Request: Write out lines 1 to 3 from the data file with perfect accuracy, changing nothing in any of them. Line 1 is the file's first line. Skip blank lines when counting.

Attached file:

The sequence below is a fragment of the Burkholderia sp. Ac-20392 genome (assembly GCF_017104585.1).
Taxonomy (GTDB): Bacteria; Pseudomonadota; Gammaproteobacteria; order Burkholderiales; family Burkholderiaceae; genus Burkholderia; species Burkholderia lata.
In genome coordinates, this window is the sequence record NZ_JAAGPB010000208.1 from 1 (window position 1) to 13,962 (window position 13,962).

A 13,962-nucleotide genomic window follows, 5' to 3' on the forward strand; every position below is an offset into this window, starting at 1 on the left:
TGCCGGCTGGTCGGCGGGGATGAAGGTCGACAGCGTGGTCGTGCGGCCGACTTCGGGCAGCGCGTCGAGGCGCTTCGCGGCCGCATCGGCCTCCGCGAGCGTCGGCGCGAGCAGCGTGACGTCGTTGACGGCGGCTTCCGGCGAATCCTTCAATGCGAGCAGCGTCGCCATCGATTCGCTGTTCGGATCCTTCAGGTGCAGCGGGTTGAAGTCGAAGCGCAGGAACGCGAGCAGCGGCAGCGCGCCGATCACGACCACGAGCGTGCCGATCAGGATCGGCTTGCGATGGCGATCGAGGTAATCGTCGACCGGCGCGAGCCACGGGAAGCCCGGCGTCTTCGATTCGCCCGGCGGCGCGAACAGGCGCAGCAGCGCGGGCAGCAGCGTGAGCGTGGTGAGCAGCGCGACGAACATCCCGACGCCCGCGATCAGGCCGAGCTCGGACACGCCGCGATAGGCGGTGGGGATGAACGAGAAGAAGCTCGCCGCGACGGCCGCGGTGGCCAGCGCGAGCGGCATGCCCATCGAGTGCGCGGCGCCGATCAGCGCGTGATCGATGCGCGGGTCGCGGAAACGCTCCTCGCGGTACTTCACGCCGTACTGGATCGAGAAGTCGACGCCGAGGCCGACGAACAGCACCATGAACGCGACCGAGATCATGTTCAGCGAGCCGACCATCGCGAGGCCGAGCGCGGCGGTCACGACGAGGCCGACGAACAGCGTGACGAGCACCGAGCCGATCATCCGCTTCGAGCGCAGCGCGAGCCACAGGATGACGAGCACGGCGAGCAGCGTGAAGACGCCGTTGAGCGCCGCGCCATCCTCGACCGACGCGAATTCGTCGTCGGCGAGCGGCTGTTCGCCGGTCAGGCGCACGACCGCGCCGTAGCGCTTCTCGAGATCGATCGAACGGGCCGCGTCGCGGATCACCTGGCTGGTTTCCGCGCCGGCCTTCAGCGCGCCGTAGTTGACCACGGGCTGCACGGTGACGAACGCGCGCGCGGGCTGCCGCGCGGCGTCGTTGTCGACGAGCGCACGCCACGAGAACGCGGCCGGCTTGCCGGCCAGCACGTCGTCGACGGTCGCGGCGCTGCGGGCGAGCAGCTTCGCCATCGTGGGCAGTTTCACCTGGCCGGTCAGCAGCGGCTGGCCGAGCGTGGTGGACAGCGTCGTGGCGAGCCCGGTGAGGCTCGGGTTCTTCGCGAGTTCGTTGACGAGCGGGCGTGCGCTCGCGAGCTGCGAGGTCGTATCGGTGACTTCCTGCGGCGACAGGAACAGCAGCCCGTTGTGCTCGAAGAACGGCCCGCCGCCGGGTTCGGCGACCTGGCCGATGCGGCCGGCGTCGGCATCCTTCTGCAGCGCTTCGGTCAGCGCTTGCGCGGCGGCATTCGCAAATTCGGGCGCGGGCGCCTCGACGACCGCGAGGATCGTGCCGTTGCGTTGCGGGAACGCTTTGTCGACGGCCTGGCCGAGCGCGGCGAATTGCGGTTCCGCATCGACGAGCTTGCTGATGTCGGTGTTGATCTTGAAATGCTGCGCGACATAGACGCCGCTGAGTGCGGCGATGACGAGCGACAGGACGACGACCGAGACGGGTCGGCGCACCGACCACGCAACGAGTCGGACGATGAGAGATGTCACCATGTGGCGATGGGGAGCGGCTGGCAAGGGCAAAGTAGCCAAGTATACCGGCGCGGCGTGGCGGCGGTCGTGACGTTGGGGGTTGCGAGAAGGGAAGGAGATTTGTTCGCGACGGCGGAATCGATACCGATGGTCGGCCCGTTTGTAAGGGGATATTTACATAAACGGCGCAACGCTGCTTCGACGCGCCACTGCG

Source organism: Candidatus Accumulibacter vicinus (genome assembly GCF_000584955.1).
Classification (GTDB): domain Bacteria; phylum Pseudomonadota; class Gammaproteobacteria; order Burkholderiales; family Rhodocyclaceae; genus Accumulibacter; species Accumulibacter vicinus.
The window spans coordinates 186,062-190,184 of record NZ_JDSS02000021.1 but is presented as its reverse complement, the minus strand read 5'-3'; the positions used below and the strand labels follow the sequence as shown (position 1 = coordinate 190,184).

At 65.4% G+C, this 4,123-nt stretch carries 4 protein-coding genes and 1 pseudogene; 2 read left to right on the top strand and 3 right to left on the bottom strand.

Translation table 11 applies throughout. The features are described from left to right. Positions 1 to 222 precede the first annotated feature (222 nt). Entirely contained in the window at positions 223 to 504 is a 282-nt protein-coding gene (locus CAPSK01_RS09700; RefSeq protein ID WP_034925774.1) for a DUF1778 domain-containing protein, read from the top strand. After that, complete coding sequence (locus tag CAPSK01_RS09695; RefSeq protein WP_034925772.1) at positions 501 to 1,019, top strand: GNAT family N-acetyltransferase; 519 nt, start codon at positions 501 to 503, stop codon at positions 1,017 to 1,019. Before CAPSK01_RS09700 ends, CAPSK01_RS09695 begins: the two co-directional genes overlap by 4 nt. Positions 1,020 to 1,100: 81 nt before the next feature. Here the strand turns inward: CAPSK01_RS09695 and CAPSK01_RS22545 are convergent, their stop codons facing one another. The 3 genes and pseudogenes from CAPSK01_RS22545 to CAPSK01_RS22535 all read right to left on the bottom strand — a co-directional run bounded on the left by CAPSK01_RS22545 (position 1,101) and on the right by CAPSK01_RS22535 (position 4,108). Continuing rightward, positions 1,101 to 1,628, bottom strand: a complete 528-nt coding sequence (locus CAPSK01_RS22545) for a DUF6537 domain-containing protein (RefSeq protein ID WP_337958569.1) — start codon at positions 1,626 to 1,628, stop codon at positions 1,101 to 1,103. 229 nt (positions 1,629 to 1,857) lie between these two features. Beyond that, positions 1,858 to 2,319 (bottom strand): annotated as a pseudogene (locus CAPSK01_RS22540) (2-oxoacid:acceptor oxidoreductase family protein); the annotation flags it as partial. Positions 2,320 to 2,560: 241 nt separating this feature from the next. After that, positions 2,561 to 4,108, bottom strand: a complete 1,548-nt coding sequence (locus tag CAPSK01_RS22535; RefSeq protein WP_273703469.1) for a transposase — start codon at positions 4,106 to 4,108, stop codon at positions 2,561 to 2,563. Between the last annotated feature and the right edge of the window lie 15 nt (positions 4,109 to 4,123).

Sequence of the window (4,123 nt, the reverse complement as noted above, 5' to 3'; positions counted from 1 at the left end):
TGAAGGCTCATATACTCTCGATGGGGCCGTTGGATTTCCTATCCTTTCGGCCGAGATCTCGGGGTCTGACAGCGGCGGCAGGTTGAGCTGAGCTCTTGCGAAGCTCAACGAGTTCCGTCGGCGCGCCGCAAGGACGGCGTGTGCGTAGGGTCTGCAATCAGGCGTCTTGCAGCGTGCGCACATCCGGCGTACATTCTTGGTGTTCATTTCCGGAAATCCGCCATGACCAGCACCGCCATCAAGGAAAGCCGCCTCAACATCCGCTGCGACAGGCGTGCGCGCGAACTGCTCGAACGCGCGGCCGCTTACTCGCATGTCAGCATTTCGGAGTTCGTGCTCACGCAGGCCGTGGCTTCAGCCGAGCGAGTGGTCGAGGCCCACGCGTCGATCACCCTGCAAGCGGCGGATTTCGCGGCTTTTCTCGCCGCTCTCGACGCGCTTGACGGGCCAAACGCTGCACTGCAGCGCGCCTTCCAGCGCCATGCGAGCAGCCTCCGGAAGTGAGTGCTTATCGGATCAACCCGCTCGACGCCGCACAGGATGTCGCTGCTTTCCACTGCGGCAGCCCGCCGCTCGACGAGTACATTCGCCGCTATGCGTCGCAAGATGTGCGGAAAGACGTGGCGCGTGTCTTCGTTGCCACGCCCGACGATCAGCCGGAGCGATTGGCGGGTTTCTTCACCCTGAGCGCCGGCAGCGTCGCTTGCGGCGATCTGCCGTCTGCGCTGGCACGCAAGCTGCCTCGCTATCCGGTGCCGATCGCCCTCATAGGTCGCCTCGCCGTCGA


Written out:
The sequence below is a fragment of the Burkholderia sp. Ac-20392 genome (assembly GCF_017104585.1).
Taxonomy (GTDB): Bacteria; Pseudomonadota; Gammaproteobacteria; order Burkholderiales; family Burkholderiaceae; genus Burkholderia; species Burkholderia lata.
In genome coordinates, this window is the sequence record NZ_JAAGPB010000208.1 from 1 (window position 1) to 13,962 (window position 13,962).